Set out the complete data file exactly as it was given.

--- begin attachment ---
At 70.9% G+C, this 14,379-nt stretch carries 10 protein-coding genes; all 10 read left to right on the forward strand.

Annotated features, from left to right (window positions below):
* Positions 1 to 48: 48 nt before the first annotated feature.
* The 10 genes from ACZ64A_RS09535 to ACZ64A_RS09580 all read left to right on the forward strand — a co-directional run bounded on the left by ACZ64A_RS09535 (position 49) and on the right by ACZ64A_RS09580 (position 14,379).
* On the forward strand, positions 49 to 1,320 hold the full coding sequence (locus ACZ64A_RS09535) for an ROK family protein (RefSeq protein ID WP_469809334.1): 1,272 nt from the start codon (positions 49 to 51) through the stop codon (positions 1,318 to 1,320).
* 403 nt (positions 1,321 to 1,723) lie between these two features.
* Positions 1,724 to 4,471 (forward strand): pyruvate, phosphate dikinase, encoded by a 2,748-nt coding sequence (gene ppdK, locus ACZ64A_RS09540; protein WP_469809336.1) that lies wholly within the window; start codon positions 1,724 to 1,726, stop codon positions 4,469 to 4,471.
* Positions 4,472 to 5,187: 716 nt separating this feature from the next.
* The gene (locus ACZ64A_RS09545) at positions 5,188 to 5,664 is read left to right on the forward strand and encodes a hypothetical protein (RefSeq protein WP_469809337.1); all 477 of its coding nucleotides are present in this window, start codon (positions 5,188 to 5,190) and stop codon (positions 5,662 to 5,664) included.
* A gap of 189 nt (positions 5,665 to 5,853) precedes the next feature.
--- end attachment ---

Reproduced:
At 70.9% G+C, this 14,379-nt stretch carries 10 protein-coding genes; all 10 read left to right on the forward strand.

Annotated features, from left to right (window positions below):
* Positions 1 to 48: 48 nt before the first annotated feature.
* The 10 genes from ACZ64A_RS09535 to ACZ64A_RS09580 all read left to right on the forward strand — a co-directional run bounded on the left by ACZ64A_RS09535 (position 49) and on the right by ACZ64A_RS09580 (position 14,379).
* On the forward strand, positions 49 to 1,320 hold the full coding sequence (locus ACZ64A_RS09535) for an ROK family protein (RefSeq protein ID WP_469809334.1): 1,272 nt from the start codon (positions 49 to 51) through the stop codon (positions 1,318 to 1,320).
* 403 nt (positions 1,321 to 1,723) lie between these two features.
* Positions 1,724 to 4,471 (forward strand): pyruvate, phosphate dikinase, encoded by a 2,748-nt coding sequence (gene ppdK, locus ACZ64A_RS09540; protein WP_469809336.1) that lies wholly within the window; start codon positions 1,724 to 1,726, stop codon positions 4,469 to 4,471.
* Positions 4,472 to 5,187: 716 nt separating this feature from the next.
* The gene (locus ACZ64A_RS09545) at positions 5,188 to 5,664 is read left to right on the forward strand and encodes a hypothetical protein (RefSeq protein WP_469809337.1); all 477 of its coding nucleotides are present in this window, start codon (positions 5,188 to 5,190) and stop codon (positions 5,662 to 5,664) included.
* A gap of 189 nt (positions 5,665 to 5,853) precedes the next feature.